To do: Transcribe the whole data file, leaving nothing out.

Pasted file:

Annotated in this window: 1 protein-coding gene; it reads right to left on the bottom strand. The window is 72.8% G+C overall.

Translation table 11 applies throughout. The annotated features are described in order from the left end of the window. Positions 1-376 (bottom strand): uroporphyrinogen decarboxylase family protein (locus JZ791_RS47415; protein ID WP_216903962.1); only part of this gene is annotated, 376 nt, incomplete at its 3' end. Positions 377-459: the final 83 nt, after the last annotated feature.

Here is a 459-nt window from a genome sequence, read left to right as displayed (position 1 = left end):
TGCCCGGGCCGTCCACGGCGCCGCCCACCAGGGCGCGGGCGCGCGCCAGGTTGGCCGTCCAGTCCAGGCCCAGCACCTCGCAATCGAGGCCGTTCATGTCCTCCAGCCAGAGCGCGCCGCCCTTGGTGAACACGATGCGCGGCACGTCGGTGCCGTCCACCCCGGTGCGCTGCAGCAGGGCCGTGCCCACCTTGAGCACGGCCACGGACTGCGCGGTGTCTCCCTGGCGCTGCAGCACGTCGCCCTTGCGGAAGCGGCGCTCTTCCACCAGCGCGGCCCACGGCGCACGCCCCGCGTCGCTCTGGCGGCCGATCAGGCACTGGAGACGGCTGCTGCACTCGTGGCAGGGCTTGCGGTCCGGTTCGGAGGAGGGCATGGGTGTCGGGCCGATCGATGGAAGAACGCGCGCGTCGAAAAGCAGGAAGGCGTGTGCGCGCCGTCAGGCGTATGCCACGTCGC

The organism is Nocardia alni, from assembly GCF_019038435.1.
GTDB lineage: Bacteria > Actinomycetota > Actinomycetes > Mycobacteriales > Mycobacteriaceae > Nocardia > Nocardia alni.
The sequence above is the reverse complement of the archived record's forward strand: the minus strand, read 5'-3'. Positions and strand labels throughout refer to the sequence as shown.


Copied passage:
Annotated in this window: 1 protein-coding gene; it reads right to left on the bottom strand. The window is 72.8% G+C overall.

Translation table 11 applies throughout. The annotated features are described in order from the left end of the window. Positions 1-376 (bottom strand): uroporphyrinogen decarboxylase family protein (locus JZ791_RS47415; protein ID WP_216903962.1); only part of this gene is annotated, 376 nt, incomplete at its 3' end. Positions 377-459: the final 83 nt, after the last annotated feature.

Here is a 459-nt window from a genome sequence, read left to right as displayed (position 1 = left end):
TGCCCGGGCCGTCCACGGCGCCGCCCACCAGGGCGCGGGCGCGCGCCAGGTTGGCCGTCCAGTCCAGGCCCAGCACCTCGCAATCGAGGCCGTTCATGTCCTCCAGCCAGAGCGCGCCGCCCTTGGTGAACACGATGCGCGGCACGTCGGTGCCGTCCACCCCGGTGCGCTGCAGCAGGGCCGTGCCCACCTTGAGCACGGCCACGGACTGCGCGGTGTCTCCCTGGCGCTGCAGCACGTCGCCCTTGCGGAAGCGGCGCTCTTCCACCAGCGCGGCCCACGGCGCACGCCCCGCGTCGCTCTGGCGGCCGATCAGGCACTGGAGACGGCTGCTGCACTCGTGGCAGGGCTTGCGGTCCGGTTCGGAGGAGGGCATGGGTGTCGGGCCGATCGATGGAAGAACGCGCGCGTCGAAAAGCAGGAAGGCGTGTGCGCGCCGTCAGGCGTATGCCACGTCGC

The organism is Nocardia alni, from assembly GCF_019038435.1.
GTDB lineage: Bacteria > Actinomycetota > Actinomycetes > Mycobacteriales > Mycobacteriaceae > Nocardia > Nocardia alni.
The sequence above is the reverse complement of the archived record's forward strand: the minus strand, read 5'-3'. Positions and strand labels throughout refer to the sequence as shown.